Here is an example of erroneous analysis applied to this measure:

The Key is E minor and the first low E is sustained. Right away, the second measure is probably not a chord on G or F#, and the third chord B-A-G may be GM9, but probably not. The last group F#-D-B looks promising. This B minor in second inversion. The first group could be considered F#7 without the third A#. So you might call these chords: F#7 | F#/G | GM9? | Bm

It looks like a V7 - VI - i progression in B minor. However, we are in the key of E minor, we've neglected the sustained E, and we've assumed all the notes are chord tones a chord change per beat. If you listen to the piece, that first measure sounds nothing like what I've analyzed here.

What I should have done instead is to treat that measure holistically. A common strategy is to look at the collection of notes and determine which notes occur the most frequently and which notes the least:

E-C#-F# | G-F#-G | B-A-G | F#-D-B

E is sustained and comes on the down beat of the measure, so we will count this as being the most important. F# appears three times, G and B twice, C#, A, and D appear once each.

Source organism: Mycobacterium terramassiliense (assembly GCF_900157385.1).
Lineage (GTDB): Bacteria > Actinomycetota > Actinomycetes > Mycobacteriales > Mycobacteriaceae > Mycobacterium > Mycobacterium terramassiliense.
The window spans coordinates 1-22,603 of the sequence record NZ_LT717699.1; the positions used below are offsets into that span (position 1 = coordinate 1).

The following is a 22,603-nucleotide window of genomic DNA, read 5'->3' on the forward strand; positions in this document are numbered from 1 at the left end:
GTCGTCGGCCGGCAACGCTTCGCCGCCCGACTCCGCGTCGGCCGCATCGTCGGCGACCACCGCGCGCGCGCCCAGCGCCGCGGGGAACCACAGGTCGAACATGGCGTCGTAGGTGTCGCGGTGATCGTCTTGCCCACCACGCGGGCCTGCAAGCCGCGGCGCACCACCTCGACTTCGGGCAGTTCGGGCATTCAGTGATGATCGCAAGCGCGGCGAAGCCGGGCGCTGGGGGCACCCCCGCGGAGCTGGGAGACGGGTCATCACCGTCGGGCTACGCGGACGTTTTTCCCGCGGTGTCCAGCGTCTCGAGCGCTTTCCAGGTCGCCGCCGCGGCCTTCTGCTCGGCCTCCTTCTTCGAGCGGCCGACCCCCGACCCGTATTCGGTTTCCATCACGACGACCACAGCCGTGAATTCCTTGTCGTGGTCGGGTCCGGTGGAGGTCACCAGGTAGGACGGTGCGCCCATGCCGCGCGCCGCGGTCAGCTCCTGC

C# is not in the key and provides a bit of color by brightening the otherwise minor tone. D is the 7th of E, A is the 4th/11th, G is the third. The A is part of a descending scale starting on B and ending on F#. Right now, we'll just call that A a scale tone. What we are left with are the notes E - G - B - D - F# which is an E minor 9th. For the sake of a complete analysis, we may go ahead and include the A and C# to spell Em7#13. Brouwer may have used a C# to avoid the tritone with the F#, common practice in working with extended harmonies.

brianvds

Re: Analysis of simple guitar pieces

Post by brianvds » Tue Dec 16, 2014 3:09 am

Thanks for all the input thus far. It gives me much to think about, but I'll make a note of the URL of this thread so I can add to it if necessary.